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MS Relapse Rates: Measuring MS Treatment Efficacy in …

Posted: August 25, 2018 at 3:45 am

Measuring the effectiveness of treatments for multiple sclerosis (MS) is complicated; the disease biology is not entirely understood, and symptoms vary from person to person. While doctors and researchers continue to explore new endpoints for clinical trials that evaluate MS therapies, measuring relapse rates remains one of the most common Continue reading

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Vitamin D links to MS supported by study

Posted: July 26, 2018 at 10:11 am

SCIENTISTS have moved a step closer to understanding how to better treat multiple sclerosis (MS) after more evidence emerged of a crucial link to vitamin D. In the latest study, University of Tasmania researchers discovered that MS sufferers treated with interferon-beta, a common MS drug, had higher vitamin D levels than those not on the treatment. Continue reading

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Multiple sclerosis – Diagnosis and treatment – Mayo Clinic

Posted: June 2, 2018 at 9:42 pm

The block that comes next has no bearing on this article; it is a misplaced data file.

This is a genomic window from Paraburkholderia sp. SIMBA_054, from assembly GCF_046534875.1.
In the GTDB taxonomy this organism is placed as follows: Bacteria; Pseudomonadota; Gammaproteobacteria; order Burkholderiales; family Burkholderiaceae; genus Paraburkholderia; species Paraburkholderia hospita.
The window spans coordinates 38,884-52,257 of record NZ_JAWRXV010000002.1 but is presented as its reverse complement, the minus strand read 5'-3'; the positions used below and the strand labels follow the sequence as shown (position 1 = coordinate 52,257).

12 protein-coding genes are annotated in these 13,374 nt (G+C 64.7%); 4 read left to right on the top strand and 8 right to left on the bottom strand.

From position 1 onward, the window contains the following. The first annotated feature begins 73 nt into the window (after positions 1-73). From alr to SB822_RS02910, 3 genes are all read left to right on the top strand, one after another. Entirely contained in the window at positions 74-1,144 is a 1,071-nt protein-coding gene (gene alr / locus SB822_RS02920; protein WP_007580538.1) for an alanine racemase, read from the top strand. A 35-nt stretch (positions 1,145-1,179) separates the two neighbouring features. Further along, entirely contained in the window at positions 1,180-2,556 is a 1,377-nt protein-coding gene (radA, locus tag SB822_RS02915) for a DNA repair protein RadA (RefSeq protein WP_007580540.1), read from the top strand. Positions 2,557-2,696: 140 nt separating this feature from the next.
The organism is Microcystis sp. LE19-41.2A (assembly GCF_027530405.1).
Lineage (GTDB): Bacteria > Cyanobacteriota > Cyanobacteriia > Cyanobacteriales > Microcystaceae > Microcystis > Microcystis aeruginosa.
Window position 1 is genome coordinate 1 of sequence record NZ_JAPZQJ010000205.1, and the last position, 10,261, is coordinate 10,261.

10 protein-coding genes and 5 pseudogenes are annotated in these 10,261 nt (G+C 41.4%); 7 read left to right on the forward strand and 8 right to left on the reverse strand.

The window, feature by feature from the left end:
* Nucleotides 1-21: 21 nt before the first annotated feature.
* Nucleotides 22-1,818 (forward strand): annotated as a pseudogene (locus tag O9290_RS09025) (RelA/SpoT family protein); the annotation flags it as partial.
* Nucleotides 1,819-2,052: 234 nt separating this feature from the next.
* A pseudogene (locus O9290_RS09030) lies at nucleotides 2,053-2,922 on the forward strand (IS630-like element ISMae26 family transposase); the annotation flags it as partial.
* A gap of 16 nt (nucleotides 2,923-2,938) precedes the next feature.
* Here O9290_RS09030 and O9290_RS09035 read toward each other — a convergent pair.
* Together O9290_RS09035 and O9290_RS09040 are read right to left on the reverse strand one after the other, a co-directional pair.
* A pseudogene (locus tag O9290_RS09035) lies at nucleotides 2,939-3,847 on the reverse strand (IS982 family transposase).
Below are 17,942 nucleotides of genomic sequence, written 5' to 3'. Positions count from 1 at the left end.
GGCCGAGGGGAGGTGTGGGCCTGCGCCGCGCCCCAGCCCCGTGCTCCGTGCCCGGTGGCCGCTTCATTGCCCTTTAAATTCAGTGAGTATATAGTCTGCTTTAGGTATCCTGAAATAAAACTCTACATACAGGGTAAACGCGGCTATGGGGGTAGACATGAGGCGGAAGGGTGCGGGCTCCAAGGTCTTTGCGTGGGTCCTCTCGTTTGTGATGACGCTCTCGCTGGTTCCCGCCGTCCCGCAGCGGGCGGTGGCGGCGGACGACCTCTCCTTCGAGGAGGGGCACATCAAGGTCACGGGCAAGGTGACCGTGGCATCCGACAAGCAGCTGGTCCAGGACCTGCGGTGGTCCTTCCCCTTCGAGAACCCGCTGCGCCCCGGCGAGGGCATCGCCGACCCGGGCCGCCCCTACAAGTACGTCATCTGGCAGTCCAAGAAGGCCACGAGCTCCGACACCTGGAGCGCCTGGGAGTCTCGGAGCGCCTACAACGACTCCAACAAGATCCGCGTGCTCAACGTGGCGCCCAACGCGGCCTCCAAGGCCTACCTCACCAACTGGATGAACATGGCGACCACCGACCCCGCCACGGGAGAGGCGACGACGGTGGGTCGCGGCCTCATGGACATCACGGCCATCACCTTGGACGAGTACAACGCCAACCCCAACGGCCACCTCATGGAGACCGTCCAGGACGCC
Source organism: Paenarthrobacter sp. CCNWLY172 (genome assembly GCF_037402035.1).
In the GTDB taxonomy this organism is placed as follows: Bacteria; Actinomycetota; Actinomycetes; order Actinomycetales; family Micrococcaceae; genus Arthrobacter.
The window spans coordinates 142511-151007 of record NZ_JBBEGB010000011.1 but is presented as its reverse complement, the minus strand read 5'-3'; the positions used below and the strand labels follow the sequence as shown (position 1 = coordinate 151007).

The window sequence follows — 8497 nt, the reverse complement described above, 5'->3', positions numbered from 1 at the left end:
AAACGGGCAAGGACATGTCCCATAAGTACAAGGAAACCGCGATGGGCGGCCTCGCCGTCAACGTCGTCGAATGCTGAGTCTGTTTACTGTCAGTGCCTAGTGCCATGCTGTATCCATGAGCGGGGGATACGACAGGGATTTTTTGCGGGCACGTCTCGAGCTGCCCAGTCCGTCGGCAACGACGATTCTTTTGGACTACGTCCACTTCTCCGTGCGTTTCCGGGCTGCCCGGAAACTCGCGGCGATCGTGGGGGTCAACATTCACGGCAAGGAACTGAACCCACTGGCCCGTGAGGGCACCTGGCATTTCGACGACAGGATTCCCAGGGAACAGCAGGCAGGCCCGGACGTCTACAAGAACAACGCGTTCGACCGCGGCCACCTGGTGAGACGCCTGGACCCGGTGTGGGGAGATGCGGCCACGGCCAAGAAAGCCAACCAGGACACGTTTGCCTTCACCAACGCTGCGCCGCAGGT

Diagnosis A complete neurological exam and medical history are needed to diagnose MS. There are no specific tests for MS. Instead, a diagnosis of multiple sclerosis often relies on ruling out other conditions that might produce similar signs and symptoms, known as a differential diagnosis. Continue reading

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MS Treatment Options & Strategies –

Posted: at 9:42 pm

Strategies for treating MS When faced with an illness or injury, such as an infection or a broken bone, we usually think of going to a doctor and getting medicine or undergoing a procedure that will help us get back to normal again. However, when it comes to a disease like MS, we need to think a little differently when we talk about treatment. Currently there is no cure or easy fix for MS, so the goal of treatment is to manage the disease and learn to live as fully and as normally as possible Continue reading